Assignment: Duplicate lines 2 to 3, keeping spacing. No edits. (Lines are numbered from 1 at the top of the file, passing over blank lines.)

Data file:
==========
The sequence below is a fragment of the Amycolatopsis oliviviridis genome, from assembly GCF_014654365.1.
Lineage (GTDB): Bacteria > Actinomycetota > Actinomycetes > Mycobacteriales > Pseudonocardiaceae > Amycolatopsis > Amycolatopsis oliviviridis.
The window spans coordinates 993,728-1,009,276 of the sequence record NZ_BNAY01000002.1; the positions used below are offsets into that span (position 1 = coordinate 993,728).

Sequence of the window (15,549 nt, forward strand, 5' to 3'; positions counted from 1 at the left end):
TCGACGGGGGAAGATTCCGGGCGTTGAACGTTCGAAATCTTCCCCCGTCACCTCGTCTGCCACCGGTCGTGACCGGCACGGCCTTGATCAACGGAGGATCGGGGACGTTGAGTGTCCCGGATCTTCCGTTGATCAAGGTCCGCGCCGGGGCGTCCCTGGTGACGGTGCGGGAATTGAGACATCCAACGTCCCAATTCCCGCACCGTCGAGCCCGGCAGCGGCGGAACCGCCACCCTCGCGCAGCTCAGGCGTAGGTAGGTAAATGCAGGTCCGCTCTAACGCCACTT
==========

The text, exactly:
Lineage (GTDB): Bacteria > Actinomycetota > Actinomycetes > Mycobacteriales > Pseudonocardiaceae > Amycolatopsis > Amycolatopsis oliviviridis.
The window spans coordinates 993,728-1,009,276 of the sequence record NZ_BNAY01000002.1; the positions used below are offsets into that span (position 1 = coordinate 993,728).